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Thread: Basic Recipe - Conversion

  1. #1
    Junior Member nicola's_cookies's Avatar
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    Basic Recipe - Conversion

    Hey,

    I am looking for a basic cookie recipe for rolling, cutting and decorating. I found the following recipe and was hoping you guys can clear something up for me please, I have posed my questions in red...


    1 cup butter, softened - What is a cup of butter, I am used to weighing butter, any idea of weight? Unsalted/Salted?
    1 cup superfine sugar, or granulated sugar, processed in blender or food processor for 30 seconds - I guess this is what we in the UK call castor sugar?
    ½ tsp. Salt
    1 large egg
    1 large egg yolk
    2 tsp. Vanilla extract
    ½ tsp. Almond extract or emulsion, optional
    2 ½ cups all-purpose flour. - I guess this is what we in the UK call Plain Flour (as opposed to Self Raising Flour)

    Many thanks in advance

    Nic
    x

  2. #2
    Quote Originally Posted by nicola's_cookies View Post
    Hey,

    I am looking for a basic cookie recipe for rolling, cutting and decorating. I found the following recipe and was hoping you guys can clear something up for me please, I have posed my questions in red...


    1 cup butter, softened - What is a cup of butter, I am used to weighing butter, any idea of weight? Unsalted/Salted?
    1 cup superfine sugar, or granulated sugar, processed in blender or food processor for 30 seconds - I guess this is what we in the UK call castor sugar?
    ½ tsp. Salt
    1 large egg
    1 large egg yolk
    2 tsp. Vanilla extract
    ½ tsp. Almond extract or emulsion, optional
    2 ½ cups all-purpose flour. - I guess this is what we in the UK call Plain Flour (as opposed to Self Raising Flour)

    Many thanks in advance

    Nic
    x
    1c of butter = 1/2 pound You could use salted or unsalted. I would probably use unsalted since there is also 1/2t salt in the recipe.

    I believe granulated sugar is the same as your castor sugar. This website says that it is the same as our superfine sugar here in the States.

    All purpose flour does not have any salt or baking powder in it. So yes plain flour sounds correct.

    Have fun!

  3. #3
    Junior Member nicola's_cookies's Avatar
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    Hi Polkadot

    Many thanks for that reply, I had a feeling I was on the right lines... any idea of the rough number of cookies this will produce as it doesn't state, obviously it will differ depending on how thick and size of cutters.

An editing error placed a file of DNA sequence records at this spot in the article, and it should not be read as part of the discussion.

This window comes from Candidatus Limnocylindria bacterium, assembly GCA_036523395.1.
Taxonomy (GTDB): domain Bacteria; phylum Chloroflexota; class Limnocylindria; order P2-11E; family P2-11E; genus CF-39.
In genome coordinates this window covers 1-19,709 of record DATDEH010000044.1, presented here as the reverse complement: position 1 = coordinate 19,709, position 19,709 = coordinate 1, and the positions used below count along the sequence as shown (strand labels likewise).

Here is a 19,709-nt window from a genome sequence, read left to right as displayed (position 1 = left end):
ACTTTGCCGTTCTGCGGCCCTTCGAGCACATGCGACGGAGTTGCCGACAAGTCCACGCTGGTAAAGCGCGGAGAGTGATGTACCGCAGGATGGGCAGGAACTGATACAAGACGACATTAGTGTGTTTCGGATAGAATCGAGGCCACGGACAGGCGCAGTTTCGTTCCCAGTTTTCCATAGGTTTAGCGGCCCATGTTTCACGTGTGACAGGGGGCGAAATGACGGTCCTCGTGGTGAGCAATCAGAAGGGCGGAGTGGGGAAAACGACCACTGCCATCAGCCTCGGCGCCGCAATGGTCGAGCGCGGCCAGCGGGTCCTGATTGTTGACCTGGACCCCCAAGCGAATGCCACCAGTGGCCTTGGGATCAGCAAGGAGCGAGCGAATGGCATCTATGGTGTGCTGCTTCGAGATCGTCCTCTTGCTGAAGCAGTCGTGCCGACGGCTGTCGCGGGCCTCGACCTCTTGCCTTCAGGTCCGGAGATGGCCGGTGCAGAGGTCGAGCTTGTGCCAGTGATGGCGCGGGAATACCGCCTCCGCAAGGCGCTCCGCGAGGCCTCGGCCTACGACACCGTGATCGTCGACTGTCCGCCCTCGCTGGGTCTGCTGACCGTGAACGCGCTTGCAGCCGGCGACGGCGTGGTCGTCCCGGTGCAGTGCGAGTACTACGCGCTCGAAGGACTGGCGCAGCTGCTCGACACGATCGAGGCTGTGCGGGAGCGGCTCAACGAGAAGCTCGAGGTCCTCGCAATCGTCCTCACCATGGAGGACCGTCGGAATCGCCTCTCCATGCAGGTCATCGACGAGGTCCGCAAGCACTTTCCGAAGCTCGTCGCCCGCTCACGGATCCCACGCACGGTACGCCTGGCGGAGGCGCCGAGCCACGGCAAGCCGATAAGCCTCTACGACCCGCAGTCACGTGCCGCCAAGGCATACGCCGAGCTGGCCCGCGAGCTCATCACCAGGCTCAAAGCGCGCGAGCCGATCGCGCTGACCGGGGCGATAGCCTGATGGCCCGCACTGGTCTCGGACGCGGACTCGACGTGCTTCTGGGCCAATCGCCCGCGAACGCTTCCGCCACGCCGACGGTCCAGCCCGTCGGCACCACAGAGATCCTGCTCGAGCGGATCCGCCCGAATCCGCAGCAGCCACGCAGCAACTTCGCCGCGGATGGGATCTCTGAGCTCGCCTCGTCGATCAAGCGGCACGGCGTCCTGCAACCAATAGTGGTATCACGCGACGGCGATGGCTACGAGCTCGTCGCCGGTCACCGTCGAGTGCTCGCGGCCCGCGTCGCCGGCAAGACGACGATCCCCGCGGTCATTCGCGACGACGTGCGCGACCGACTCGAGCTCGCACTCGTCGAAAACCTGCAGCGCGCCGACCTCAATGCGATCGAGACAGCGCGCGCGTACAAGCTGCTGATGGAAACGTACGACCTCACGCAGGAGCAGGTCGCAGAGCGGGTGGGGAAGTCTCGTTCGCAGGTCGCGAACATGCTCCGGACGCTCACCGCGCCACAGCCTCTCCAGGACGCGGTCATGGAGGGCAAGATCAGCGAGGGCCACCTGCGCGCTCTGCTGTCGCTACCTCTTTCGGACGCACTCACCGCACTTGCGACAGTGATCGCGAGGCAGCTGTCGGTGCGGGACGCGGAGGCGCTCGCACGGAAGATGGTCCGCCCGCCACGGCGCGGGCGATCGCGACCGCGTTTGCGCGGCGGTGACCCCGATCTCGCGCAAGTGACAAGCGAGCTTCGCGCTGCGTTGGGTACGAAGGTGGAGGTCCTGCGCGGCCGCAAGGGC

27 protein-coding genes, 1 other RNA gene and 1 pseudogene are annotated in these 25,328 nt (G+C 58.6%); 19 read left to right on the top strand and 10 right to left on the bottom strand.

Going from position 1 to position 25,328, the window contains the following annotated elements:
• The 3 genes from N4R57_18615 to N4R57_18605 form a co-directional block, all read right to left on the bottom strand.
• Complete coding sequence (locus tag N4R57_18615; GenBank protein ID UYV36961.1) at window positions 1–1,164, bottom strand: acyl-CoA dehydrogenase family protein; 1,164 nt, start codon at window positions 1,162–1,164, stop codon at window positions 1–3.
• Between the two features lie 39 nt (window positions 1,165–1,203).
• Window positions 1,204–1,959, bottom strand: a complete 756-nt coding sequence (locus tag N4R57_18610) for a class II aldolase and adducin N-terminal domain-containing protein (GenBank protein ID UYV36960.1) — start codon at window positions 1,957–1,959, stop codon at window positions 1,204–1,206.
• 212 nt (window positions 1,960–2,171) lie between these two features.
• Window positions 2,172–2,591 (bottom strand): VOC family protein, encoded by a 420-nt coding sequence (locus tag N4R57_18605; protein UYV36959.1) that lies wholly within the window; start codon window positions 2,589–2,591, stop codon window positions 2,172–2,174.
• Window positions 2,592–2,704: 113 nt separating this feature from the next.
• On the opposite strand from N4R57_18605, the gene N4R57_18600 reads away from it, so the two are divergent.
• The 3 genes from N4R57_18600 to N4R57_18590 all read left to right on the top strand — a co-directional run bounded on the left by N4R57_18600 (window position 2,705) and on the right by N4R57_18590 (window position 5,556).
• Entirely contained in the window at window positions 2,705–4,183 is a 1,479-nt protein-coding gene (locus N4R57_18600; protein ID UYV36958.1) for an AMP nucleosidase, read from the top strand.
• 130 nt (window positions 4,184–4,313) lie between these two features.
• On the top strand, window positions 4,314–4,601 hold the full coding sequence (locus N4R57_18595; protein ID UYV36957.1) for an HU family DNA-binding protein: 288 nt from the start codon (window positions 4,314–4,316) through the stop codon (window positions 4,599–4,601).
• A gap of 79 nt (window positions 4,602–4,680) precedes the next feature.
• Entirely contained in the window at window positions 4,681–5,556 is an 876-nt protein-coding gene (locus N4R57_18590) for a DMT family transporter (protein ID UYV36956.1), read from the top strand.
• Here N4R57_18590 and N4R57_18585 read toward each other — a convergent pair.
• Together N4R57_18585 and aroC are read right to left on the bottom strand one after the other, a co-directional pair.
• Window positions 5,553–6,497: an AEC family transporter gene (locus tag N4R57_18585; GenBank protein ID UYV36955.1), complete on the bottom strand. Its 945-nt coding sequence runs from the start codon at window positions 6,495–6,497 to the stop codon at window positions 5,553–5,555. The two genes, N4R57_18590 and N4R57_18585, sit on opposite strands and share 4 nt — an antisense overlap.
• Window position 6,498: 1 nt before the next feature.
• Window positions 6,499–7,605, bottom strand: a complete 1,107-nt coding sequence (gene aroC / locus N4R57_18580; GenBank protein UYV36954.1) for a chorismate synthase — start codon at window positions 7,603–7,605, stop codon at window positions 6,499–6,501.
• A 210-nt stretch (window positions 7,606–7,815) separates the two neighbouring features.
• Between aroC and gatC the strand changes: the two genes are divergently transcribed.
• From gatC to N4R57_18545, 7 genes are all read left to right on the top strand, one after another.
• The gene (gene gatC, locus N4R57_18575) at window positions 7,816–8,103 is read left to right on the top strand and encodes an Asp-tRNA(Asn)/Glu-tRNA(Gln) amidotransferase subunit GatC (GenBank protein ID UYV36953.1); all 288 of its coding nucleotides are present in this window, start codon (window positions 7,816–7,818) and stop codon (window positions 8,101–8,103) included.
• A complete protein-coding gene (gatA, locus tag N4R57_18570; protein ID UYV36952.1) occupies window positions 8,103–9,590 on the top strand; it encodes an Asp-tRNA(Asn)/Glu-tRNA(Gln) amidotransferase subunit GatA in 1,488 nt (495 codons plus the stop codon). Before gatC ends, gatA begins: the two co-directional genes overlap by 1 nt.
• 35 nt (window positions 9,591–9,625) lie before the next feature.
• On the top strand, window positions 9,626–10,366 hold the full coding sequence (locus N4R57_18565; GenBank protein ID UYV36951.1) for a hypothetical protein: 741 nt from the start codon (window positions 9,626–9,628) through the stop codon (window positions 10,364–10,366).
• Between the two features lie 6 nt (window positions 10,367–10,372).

Going to try it out this weekend - fingers crossed!

    Thanks

    Nic
    x

  4. #4
    I just made some so I went and counted for you. I made approximately a double batch of what your recipe would make. I roll my dough about 1/4-inch thick. It made about 15 4-inch cookies, 25 2.5-inch cookies, and 40 1 to 1 1/2-inch mini cookies.

    The cookies that I made are various Halloween shapes. The measurements are those of the widest part of the cookie. I use flour conservatively when rolling out my chilled dough and I re-roll scraps 1 - 2 times. I end up using almost all of the dough.

    Your recipe is very similar to mine. Mine has just a little bit more flour. When making a batch with 1lb of butter I use 5 1/3c flour. Hopefully it will work well for you.

  5. #5
    Member Cait's Avatar
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    Quote Originally Posted by nicola's_cookies View Post
    1 cup butter, softened - What is a cup of butter, I am used to weighing butter, any idea of weight? Unsalted/Salted?
    113g unsalted butter

    1 cup superfine sugar, or granulated sugar, processed in blender or food processor for 30 seconds - I guess this is what we in the UK call castor sugar?
    It's finer than caster sugar. I use caster sugar and don't have any problems.

    2 ½ cups all-purpose flour. - I guess this is what we in the UK call Plain Flour (as opposed to Self Raising Flour)
    Yes, it is plain flour.

    You need to bear in mind that these are US measures (cups, tsp, tbsp, etc) and they do vary slightly to UK measures. It's something you should keep in mind when baking. For instance, there's 0.8 grams difference in a UK tsp of flour to a US tsp of flour.

    I use this recipe, but have a set of American measures (being a Yankee myself). You may want to try: http://www.gourmetsleuth.com/cooking...alculator.aspx for conversions to UK measures. Do prepared to add a bit more of this or a little less of that until you perfect it for our ingredients and to your taste.

    Good luck!
    Last edited by Cait; October 28th, 2010 at 02:58 PM.
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